How To Find A Job Between Now And The Beginning Of 2023
Nov 30, 2022
If you start searching for a job now, you’ll benefit from the needs of companies to quickly hire before the holiday-season slowdown. If you miss this window of opportunity, position yourself to be ahead of the crowd for early next year.
It's both an exciting and challenging time for job hunters. There are only two months left in 2022. Historically, once it gets close to Thanksgiving Day, the hiring process starts grinding to a halt. It's one of the few times of the year when Americans collectively agree on something: they ease back on work and focus on family, friends and social activities. After being cooped up at home, people will be more eager than ever to take extended vacations and long weekends.
You want to be a contrarian. This entails some delayed gratification. Stay the course while most other job seekers take a break during the holidays. With fewer people applying for jobs and interviewing, you'll stand out.
The odds will turn out in your favor if you keep hustling. It’s a numbers game. If you continually submit résumés to target companies, get job leads from your network and contribute content on LinkedIn to get noticed, there is a higher probability of achieving interviews leading toward a job offer.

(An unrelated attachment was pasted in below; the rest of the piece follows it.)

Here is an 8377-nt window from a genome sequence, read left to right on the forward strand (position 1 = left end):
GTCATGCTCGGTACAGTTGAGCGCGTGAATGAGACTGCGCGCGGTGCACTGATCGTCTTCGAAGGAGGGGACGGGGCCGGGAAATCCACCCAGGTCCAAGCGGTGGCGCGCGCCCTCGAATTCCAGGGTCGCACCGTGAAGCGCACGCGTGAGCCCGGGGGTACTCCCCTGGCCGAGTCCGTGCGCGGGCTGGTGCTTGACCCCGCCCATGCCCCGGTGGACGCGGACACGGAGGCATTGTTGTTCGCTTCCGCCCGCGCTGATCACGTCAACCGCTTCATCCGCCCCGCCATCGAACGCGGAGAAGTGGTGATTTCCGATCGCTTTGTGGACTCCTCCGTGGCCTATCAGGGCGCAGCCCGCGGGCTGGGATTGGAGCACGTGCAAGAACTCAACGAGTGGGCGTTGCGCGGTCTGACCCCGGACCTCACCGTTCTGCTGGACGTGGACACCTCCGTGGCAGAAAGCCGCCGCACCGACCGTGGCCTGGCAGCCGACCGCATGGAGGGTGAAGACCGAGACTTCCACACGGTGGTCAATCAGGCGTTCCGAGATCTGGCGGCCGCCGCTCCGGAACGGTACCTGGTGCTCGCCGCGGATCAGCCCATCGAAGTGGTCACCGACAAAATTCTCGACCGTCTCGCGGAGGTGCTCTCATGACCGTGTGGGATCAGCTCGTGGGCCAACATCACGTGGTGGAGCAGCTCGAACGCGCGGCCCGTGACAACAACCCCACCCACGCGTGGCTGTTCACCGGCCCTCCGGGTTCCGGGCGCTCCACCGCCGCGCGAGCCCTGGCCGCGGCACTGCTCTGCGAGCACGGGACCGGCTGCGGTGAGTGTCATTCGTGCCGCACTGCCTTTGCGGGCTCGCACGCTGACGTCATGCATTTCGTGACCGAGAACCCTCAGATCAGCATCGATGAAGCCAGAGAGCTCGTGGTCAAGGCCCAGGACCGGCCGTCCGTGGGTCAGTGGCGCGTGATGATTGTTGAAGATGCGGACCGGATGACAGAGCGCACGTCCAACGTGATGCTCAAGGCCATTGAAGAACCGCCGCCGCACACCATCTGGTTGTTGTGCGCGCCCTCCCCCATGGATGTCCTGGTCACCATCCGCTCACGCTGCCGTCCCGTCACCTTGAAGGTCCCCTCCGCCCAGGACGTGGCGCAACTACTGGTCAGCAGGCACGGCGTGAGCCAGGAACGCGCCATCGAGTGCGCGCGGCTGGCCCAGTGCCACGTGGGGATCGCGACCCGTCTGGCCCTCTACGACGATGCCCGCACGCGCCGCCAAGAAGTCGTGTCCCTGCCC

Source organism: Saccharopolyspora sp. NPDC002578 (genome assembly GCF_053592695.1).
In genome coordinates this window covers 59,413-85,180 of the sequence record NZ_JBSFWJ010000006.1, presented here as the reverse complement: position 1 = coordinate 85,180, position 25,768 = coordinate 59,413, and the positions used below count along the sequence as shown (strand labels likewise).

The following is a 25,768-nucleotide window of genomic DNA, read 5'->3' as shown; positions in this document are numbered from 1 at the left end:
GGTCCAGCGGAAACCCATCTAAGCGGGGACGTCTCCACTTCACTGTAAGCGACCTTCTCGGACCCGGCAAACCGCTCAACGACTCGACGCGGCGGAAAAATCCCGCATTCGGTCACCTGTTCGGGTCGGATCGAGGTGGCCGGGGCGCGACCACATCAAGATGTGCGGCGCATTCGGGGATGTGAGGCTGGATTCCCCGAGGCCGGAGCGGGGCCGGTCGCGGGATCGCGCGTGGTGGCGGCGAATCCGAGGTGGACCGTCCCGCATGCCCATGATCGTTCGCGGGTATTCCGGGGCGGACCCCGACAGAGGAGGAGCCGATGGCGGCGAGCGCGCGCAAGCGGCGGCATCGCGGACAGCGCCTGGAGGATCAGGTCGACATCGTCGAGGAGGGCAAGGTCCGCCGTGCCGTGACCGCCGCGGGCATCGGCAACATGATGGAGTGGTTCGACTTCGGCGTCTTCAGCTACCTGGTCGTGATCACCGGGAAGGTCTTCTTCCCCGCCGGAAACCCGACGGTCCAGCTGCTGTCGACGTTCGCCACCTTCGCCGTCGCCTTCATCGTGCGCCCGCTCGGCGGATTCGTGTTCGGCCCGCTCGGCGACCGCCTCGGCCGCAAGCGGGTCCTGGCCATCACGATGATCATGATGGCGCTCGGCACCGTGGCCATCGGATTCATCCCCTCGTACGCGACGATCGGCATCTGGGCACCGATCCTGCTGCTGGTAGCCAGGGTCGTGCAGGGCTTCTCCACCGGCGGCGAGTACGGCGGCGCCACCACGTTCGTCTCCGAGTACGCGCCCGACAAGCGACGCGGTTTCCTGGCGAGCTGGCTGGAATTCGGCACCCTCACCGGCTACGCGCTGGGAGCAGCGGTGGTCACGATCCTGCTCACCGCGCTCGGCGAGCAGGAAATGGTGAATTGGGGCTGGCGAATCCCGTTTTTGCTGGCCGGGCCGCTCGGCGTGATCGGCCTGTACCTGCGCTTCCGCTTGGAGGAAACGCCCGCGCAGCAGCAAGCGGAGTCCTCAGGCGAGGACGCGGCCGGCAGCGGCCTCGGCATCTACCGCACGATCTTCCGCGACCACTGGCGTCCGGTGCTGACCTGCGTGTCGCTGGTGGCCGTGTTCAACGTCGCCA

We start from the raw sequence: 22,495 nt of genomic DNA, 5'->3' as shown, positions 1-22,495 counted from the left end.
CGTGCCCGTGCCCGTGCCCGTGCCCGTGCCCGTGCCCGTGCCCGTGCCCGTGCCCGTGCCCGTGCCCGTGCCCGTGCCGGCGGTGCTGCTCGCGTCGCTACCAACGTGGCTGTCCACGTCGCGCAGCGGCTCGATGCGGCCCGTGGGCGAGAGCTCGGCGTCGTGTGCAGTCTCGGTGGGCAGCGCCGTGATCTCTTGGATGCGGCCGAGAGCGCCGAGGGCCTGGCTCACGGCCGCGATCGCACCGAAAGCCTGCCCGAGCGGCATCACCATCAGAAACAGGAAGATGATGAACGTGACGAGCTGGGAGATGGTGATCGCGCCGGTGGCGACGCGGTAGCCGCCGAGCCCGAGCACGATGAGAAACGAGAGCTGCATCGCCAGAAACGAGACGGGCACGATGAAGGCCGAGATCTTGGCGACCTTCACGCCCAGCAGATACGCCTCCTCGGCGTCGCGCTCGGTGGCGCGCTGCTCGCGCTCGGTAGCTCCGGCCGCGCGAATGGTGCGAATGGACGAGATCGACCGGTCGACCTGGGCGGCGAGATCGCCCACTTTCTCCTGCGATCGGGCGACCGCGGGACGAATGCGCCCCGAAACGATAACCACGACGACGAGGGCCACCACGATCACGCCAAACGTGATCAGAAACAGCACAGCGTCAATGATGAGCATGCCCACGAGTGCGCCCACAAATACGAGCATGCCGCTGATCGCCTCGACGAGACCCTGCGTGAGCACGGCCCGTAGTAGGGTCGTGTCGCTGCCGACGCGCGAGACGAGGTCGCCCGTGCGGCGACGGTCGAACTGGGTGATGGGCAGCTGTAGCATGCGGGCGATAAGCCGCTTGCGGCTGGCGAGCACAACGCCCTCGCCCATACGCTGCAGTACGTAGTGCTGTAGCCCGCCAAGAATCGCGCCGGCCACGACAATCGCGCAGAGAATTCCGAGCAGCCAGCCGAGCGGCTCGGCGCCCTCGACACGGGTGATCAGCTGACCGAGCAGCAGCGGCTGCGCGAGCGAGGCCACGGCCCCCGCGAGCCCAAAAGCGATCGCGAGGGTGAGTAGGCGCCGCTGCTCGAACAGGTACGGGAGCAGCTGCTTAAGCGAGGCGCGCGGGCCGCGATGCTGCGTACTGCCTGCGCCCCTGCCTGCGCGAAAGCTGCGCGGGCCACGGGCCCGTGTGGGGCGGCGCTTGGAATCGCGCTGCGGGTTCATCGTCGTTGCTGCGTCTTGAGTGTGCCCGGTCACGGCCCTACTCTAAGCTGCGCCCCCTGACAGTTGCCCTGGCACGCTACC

This may seem crass, but there will always be some bosses who desperately need to hire someone quickly. They’ll lower their requirements, increase compensation and acquiesce to your work style preference, including working from home as an enticement. By being persistent, you could end up in the right place at the right time, leading to a job offer you never thought was possible.
The Challenges You’ll Face
It becomes harder to secure a new job as vacation schedules and personal days are taken, making the hiring process clunky and inconsistent. The human resources person is away when you are available to interview. When the HR representative returns, the business people you need to meet with are not around. The in and out of workers involved with the hiring process creates a loss of momentum. Other end-of-year corporate priorities start taking precedence over the recruiting and onboarding process.
During the last few months of the year, businesses start focusing on closing their books. They conduct annual reviews, determine who will get a promotion or raise and those slated for layoffs, and commence working on the new budget and headcount allotments for 2023.
Many white-collar professionals receive a bonus and stock in addition to their base salary. During this belt-tightening time, corporate leadership is not inclined to buy out five-figure bonuses and stock options to induce job seekers to leave their current employer. Their rationalization is that it’s prudent to wait until candidates receive their bonuses and new salary numbers.
Once a job hunter knows their numbers, they’ll either immediately begin a job search, due to feeling disrespected over the lackluster total rewards package, or happily remain with their firm because their needs were met.